For physical analysis of soil, the bulk density of the soil samples was determined by the core sampling method followed by Blake and Hartge [14]. Porosity (%) of the samples was determined using Eq. (1) below consists of the value of bulk density (BD) and particle density (PD) [15].

$$\% {\text{Porosity}} = \left\{ {1 - \left( {\frac{BD}{{PD}}} \right) \times 100} \right\}$$

For chemical analysis of soil, pH was measured followed to the glass electrode pH meter method by calibrated pH meter (soil/water = 1:2.5 by volume) and electrical conductivity was measured by a calibrated conductivity meter [16]. Soil organic matter was determined by Walkley and Black wet oxidation method [17] whereas soil organic matter (SOM) was calculated using organic carbon data [18]. Total nitrogen was determined by the Kjeldahl method [19]. Available phosphorus was analyzed by the Bray-1 extraction method following bluecolorimetry [20]. Available sulfur was determined by the turbidimetric method [21]. Exchangeable potassium (K+) and sodium (Na+) were determined by flame photometry [22] while exchangeable magnesium (Mg2+) and calcium (Ca2+) were determined by atomic absorption spectrophotometer [23]. Cation exchange capacity (CEC) was measured by ammonium acetate (NH4OAc at pH 7.0) method [24]. BSP, SAR, and ESP were also analyzed. The base saturation percentage (BSP) was determined using Eq. (2). Sodium adsorption ratio (SAR) was determined by using Eq. (3). The exchangeable sodium percentage (ESP) was calculated by using Eq. (4) given below:

$${\text{BSP}}\left( \% \right) = \left\{ {\frac{{\left[ {Ca^{2 + } } \right] + \left[ {Mg^{2 + } } \right] + \left[ {K^{ + } } \right] + \left[ {Na^{ + } } \right]\left( {{\text{cmolc}} /{\text{kg}} {\text{soil}}} \right)}}{{{\text{CEC}} \left( {{\text{cmolc}} /{\text{kg}} {\text{soil}}} \right)\} }}} \right\} \times 100$$
$${\text{SAR}} = \frac{{\left[ {Na^{ + } } \right]}}{{\left\{ {\surd \raise.5ex\hbox{$\scriptstyle 1$}\kern-.1em/ \kern-.15em\lower.25ex\hbox{$\scriptstyle 2$} \left( {\left[ {Ca^{ + } \left] { + } \right[Mg^{2 + } } \right]} \right)} \right\}}}$$
$${\text{ESP}} \left( \% \right) = \left( {\frac{{\left[ {Na^{ + } } \right]}}{{{\text{CEC}}}}} \right) \times 100$$

2.4 Micronutrient and heavy metal analysis

For the determination of micronutrient (Fe and Zn) and heavy metals (Mn, Co, Cr, Ni, Pb), sieved (2 mm) soil samples (0.5 g) were put into a 100-mL beaker and were digested with nitric-perchloric acid (2:1) as described by Piper [25]. After digestion, digested solutions were diluted to 50 mL using distilled water and the total Fe, Zn, Mn, Co, Cr, Ni, and Pb concentration were analyzed by inductively coupled plasma optical emission spectrometry (ICP-OES) [26].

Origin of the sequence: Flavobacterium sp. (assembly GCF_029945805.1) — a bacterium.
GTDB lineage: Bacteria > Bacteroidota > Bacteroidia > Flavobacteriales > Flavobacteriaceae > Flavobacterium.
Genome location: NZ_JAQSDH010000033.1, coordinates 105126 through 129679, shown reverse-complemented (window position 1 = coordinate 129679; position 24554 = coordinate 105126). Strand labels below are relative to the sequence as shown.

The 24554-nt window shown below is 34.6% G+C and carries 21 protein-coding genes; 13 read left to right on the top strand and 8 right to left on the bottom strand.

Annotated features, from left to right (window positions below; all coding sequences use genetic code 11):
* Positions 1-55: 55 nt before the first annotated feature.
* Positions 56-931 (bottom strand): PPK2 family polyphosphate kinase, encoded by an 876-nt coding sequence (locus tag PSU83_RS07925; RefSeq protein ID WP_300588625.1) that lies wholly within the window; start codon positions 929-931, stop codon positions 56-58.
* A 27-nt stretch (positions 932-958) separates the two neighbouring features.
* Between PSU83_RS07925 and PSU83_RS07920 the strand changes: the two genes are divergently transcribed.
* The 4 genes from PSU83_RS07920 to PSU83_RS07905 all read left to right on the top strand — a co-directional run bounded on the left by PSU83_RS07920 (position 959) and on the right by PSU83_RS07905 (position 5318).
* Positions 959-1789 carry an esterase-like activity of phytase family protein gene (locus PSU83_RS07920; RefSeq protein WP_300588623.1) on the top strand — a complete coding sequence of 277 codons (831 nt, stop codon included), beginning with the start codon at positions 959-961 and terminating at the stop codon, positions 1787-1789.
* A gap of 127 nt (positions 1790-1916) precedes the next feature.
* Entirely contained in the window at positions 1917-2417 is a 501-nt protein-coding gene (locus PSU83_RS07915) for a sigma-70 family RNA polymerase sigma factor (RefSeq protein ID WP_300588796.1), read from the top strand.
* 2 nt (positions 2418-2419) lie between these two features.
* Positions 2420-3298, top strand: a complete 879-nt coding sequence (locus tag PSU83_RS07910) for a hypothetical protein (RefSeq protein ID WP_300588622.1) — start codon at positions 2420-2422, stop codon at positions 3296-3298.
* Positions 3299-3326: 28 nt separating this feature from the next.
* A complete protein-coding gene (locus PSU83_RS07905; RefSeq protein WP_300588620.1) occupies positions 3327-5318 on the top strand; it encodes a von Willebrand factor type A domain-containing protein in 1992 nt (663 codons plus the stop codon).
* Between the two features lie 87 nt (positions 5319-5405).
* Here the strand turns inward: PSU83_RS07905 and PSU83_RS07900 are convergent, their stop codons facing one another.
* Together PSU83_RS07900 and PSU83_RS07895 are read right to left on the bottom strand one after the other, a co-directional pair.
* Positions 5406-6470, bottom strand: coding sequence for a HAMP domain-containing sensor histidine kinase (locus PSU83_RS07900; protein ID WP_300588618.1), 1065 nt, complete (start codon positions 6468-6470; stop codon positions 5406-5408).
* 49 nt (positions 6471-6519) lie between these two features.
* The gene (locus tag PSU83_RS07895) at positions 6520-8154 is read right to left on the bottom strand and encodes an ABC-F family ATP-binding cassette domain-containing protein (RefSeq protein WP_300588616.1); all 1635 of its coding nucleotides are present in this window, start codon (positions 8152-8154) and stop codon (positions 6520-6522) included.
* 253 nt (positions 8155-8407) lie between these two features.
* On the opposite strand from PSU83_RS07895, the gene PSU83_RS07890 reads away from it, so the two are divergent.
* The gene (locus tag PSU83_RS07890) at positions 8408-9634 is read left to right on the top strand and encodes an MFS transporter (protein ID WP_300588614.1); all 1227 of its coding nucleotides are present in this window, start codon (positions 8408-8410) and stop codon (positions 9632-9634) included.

2.5 Measurement of soil pollution index (SPI) and ecological risk index (ERI)

Soil pollution index (SPI), a simple well-known pollution evaluation tool, was applied to identify single element contamination indices. SPI was calculated using the following Eq. (5):

$${\text{SPI}} = \frac{Ci}{{{\text{Cb}}i}}$$

where SPI is the soil pollution index, Ci is the concentration of the ith heavy metal in the soil, and Cbi is its reference level Alloway [27] and WHO [28]. Based on the SPI values, pollution can be classified into five categories: unpolluted (SPI ≤ 1), slightly polluted (1 < SPI ≤ 2), mildly polluted (2 < SPI ≤ 3), moderately polluted (3 < SPI ≤ 5), and highly polluted (SPI > 5) [29].

The ecological risk index (RI) was calculated by using the following formula to assess the ecological risk (ER) of heavy metals [30]:

$${\text{RI}} = \mathop \sum \limits_{i = 1}^{n} {\text{ER}}i$$
$${\text{ER}}i = Ti \times \left( {\frac{Ci}{{{\text{Cb}}i}}} \right)$$

where ERi is the ecological risk index for the heavy metal i, and Ti is the toxicity response coefficient for the metal i. The toxic response factors for Mn, Co, Cr, Ni, and Pb are 10, 5, 2, 6, and 5, respectively, [31]. Standard grading of potential ecological risk are given in Table 2 [32].

Table 2 Classification of potential ecological risk index (Xia et al. 2020)

2.6 Statistical data analysis

Generated soil sample data were subjected to analysis of variance (One way ANOVA) and Pearson correlation coefficient with computer package software SPSS 16, and general calculations were conducted by using Microsoft Office Excel 13. Data generated from the tobacco cultivated field was compared with the non-tobacco field’s data. Group comparison of the means was carried out by Duncan’s multiple range test (DMRT) at 95% confidence level (p ≤ 0.05) using SPSS 16.

3 Results and discussion

3.1 Physical parameters

A comparison of soil physical properties for the successive year’s data is presented in Table 3. Results revealed that bulk density was the highest at site A (1.57 gcm−3) in 2019 that was decreased in the following year. In other sites, bulk density was slightly increased (average 1.44–1.5 gcm−3) from 2019 to 2020. In 2020, among the four different sites, no significant differences were found. In the study of particle density; Site B illustrated the highest value between the years (2.76 gcm−3) that was diminished the following year (2.59 gcm−3). Except for site B, all other sites values were augmented in the following year but insignificant. Porosity was higher at site C (46.95%) in 2019 but declined in the following year (44.74%). Except for site A, the value of all other sites were reduced from 2019 to 2020. In 2020, significant differences were observed between the tobacco and non-tobacco field, and a significant improvement of porosity was observed in the non-tobacco field (38.67–42.47%). The reduction of porosity in the tobacco fields is a sign of the negative impact of tobacco cultivation which may reduce the soil’s water-holding capacity [33]. A similar result was also observed by Moula et al. [34].

Table 3 Summary statistics for surface soil physical parameters

3.2 Analysis of chemical parameters